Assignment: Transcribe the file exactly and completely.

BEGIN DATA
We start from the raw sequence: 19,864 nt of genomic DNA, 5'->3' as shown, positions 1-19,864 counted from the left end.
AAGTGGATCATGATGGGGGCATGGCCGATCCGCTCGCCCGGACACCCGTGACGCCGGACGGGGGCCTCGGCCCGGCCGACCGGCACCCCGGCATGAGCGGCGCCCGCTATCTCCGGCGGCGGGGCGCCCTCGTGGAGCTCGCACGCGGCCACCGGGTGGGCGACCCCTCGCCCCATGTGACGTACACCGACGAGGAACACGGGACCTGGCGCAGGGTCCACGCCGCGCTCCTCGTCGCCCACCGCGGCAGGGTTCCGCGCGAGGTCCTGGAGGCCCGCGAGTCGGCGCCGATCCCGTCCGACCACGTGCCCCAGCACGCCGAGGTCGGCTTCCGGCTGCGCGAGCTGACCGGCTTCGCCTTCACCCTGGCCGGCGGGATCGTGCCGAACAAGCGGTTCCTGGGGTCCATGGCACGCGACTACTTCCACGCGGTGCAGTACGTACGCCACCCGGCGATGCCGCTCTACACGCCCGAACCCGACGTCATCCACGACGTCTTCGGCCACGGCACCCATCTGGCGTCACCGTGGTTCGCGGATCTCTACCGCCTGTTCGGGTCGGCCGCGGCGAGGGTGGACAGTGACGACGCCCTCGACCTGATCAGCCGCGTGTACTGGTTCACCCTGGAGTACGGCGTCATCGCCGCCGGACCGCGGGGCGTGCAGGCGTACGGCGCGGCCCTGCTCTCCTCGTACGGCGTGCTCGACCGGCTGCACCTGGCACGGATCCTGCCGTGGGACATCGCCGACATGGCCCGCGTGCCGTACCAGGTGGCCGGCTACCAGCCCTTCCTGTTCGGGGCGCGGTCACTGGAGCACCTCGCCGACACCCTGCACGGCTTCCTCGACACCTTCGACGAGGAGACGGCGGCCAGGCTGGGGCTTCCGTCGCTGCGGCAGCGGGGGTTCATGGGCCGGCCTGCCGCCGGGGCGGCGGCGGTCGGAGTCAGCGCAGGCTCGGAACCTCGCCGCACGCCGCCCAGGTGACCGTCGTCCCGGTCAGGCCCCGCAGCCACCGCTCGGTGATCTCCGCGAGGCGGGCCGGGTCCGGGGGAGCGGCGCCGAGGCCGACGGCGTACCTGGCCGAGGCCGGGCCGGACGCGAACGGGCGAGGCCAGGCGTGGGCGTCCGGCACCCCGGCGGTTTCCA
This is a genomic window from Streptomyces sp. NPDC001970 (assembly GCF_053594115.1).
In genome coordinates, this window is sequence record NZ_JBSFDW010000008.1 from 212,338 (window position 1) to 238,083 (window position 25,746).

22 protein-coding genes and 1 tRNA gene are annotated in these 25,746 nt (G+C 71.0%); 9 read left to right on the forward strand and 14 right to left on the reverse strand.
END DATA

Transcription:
We start from the raw sequence: 19,864 nt of genomic DNA, 5'->3' as shown, positions 1-19,864 counted from the left end.
AAGTGGATCATGATGGGGGCATGGCCGATCCGCTCGCCCGGACACCCGTGACGCCGGACGGGGGCCTCGGCCCGGCCGACCGGCACCCCGGCATGAGCGGCGCCCGCTATCTCCGGCGGCGGGGCGCCCTCGTGGAGCTCGCACGCGGCCACCGGGTGGGCGACCCCTCGCCCCATGTGACGTACACCGACGAGGAACACGGGACCTGGCGCAGGGTCCACGCCGCGCTCCTCGTCGCCCACCGCGGCAGGGTTCCGCGCGAGGTCCTGGAGGCCCGCGAGTCGGCGCCGATCCCGTCCGACCACGTGCCCCAGCACGCCGAGGTCGGCTTCCGGCTGCGCGAGCTGACCGGCTTCGCCTTCACCCTGGCCGGCGGGATCGTGCCGAACAAGCGGTTCCTGGGGTCCATGGCACGCGACTACTTCCACGCGGTGCAGTACGTACGCCACCCGGCGATGCCGCTCTACACGCCCGAACCCGACGTCATCCACGACGTCTTCGGCCACGGCACCCATCTGGCGTCACCGTGGTTCGCGGATCTCTACCGCCTGTTCGGGTCGGCCGCGGCGAGGGTGGACAGTGACGACGCCCTCGACCTGATCAGCCGCGTGTACTGGTTCACCCTGGAGTACGGCGTCATCGCCGCCGGACCGCGGGGCGTGCAGGCGTACGGCGCGGCCCTGCTCTCCTCGTACGGCGTGCTCGACCGGCTGCACCTGGCACGGATCCTGCCGTGGGACATCGCCGACATGGCCCGCGTGCCGTACCAGGTGGCCGGCTACCAGCCCTTCCTGTTCGGGGCGCGGTCACTGGAGCACCTCGCCGACACCCTGCACGGCTTCCTCGACACCTTCGACGAGGAGACGGCGGCCAGGCTGGGGCTTCCGTCGCTGCGGCAGCGGGGGTTCATGGGCCGGCCTGCCGCCGGGGCGGCGGCGGTCGGAGTCAGCGCAGGCTCGGAACCTCGCCGCACGCCGCCCAGGTGACCGTCGTCCCGGTCAGGCCCCGCAGCCACCGCTCGGTGATCTCCGCGAGGCGGGCCGGGTCCGGGGGAGCGGCGCCGAGGCCGACGGCGTACCTGGCCGAGGCCGGGCCGGACGCGAACGGGCGAGGCCAGGCGTGGGCGTCCGGCACCCCGGCGGTTTCCA
This is a genomic window from Streptomyces sp. NPDC001970 (assembly GCF_053594115.1).
In genome coordinates, this window is sequence record NZ_JBSFDW010000008.1 from 212,338 (window position 1) to 238,083 (window position 25,746).

22 protein-coding genes and 1 tRNA gene are annotated in these 25,746 nt (G+C 71.0%); 9 read left to right on the forward strand and 14 right to left on the reverse strand.